Muntri House and Muntri Mews: historical cousins


I booked Muntri House for the heritage. The pictures online were gorgeous, and they did not lie.


After a smooth ferry ride from Langkawi to Georgetown, I made the mistake of taking a cab that charged us 20 MYR to take us a mile to our hostel, but hey, I was tired and carrying a heavy backpack, and hadn’t looked up where the hostel was in relation to the ferry dock. Also, the guy spoke Chinese. I don’t know why that should matter.

The staff at Muntri House were very accommodating. A guy came up to help us with our bags as soon as the cab pulled up, and the old man of the family explained to Mike that it was going to rain, while Mike and I debated whether the small, swooping winged things were bats or swallows (swallows).

Because the old man’s English was limited, because Mike is obviously White, and because I wasn’t sure if they could understand Mandarin, I spoke English to the young man of the family. He checked us in and took me to see the room. Tis included a journey up the stairs, where shoes were not allowed, though they adorn the wall along the stairs.


The room, like AB Motel, was windowless and modest in size. The walls were thin and the door was difficult to open and close. It lacked the attached bathroom, refrigerator, and powerstrip of our room at AB Motel. But it was clean and well decorated and I felt more at home in it immediately. Mike liked it too.


And that was before we discovered that the Internet actually worked and was accessible from our own room. Of course, our noisy neighbors and having to go down the hall to use the shared bathroom dampened our comfort somewhat. Especially since leaving our shoes downstairs made it difficult to shower with shoes and one or both sinks were take up by those doing laundry.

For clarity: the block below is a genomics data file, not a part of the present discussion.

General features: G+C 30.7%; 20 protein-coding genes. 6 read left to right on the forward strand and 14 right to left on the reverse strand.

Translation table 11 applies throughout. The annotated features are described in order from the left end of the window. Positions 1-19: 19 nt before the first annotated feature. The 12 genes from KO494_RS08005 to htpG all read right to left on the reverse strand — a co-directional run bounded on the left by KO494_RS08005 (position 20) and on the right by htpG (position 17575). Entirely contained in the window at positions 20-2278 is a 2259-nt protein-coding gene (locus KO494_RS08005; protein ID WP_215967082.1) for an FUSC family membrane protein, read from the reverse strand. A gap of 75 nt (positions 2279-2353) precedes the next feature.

The Muntri House is very well maintained. Someone was always sweeping or wiping in the lobby, which featured tables for breakfast and socializing in general, as well as a fountain, fish, and a caged bird.



A tour came by at one point to show off the house, sometimes referred to the Heritage House.


The surrounding shophouses seem just as historical though, and the sidewalks of Jalan Muntri are paved with beautiful tile.




The real appeal of the place are the shared spaces, sans the bathroom. I went around just taking pictures. The old man seemed proud, asking me if the house was, “Beautiful?”





It sure is. Too bad they were all booked up with Chinese tourists and we had to move the next day.

It was late by the time we went out to search for dinner, and it did, indeed start to rain, so we walked I across the street to Muntri Mews Cafe. There’s no relation, besides being on and taking the name of the street. Food was pricier than we were used to, about 20 MYR a dish, but neither of us had had a proper lunch, so we splurged on pricy drinks as well.


Notice the napkin? Muntri Mews is 馬車房 (mǎ chē fáng), or literally “horse car room,” a stable or garage, I guess. I thought Muntri might just be the phonetic translation of mǎ chē, or the Cantonese equivalent, but it is actually someone’s name. So I guess mǎ chē fáng means mews. The road certainly seems to be filled with Chinese history.

I finally tried beehun soup, and didn’t like it any better than I usually liked vermicelli, though the soup was nice.


Mike got Nasi goring, forgetting it was fried rice, but his dish turned out to have lots of extra goodies.